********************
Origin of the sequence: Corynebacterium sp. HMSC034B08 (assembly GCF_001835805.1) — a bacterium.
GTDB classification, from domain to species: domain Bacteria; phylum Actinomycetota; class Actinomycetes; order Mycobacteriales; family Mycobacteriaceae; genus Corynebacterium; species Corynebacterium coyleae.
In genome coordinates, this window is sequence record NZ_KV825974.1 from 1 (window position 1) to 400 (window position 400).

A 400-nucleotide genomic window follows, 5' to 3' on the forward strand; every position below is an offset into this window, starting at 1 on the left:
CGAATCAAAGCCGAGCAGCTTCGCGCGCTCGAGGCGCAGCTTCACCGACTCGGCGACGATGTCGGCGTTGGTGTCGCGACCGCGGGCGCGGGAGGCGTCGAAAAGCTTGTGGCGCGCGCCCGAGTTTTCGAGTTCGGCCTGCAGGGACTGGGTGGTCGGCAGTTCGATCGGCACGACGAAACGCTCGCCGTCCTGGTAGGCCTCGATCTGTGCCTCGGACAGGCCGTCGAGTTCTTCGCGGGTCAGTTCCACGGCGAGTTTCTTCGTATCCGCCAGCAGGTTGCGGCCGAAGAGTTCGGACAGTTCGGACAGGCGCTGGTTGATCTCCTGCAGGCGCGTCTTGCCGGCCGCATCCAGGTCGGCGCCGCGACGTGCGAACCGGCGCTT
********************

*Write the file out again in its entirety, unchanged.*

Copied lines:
Origin of the sequence: Corynebacterium sp. HMSC034B08 (assembly GCF_001835805.1) — a bacterium.
GTDB classification, from domain to species: domain Bacteria; phylum Actinomycetota; class Actinomycetes; order Mycobacteriales; family Mycobacteriaceae; genus Corynebacterium; species Corynebacterium coyleae.
In genome coordinates, this window is sequence record NZ_KV825974.1 from 1 (window position 1) to 400 (window position 400).

A 400-nucleotide genomic window follows, 5' to 3' on the forward strand; every position below is an offset into this window, starting at 1 on the left:
CGAATCAAAGCCGAGCAGCTTCGCGCGCTCGAGGCGCAGCTTCACCGACTCGGCGACGATGTCGGCGTTGGTGTCGCGACCGCGGGCGCGGGAGGCGTCGAAAAGCTTGTGGCGCGCGCCCGAGTTTTCGAGTTCGGCCTGCAGGGACTGGGTGGTCGGCAGTTCGATCGGCACGACGAAACGCTCGCCGTCCTGGTAGGCCTCGATCTGTGCCTCGGACAGGCCGTCGAGTTCTTCGCGGGTCAGTTCCACGGCGAGTTTCTTCGTATCCGCCAGCAGGTTGCGGCCGAAGAGTTCGGACAGTTCGGACAGGCGCTGGTTGATCTCCTGCAGGCGCGTCTTGCCGGCCGCATCCAGGTCGGCGCCGCGACGTGCGAACCGGCGCTT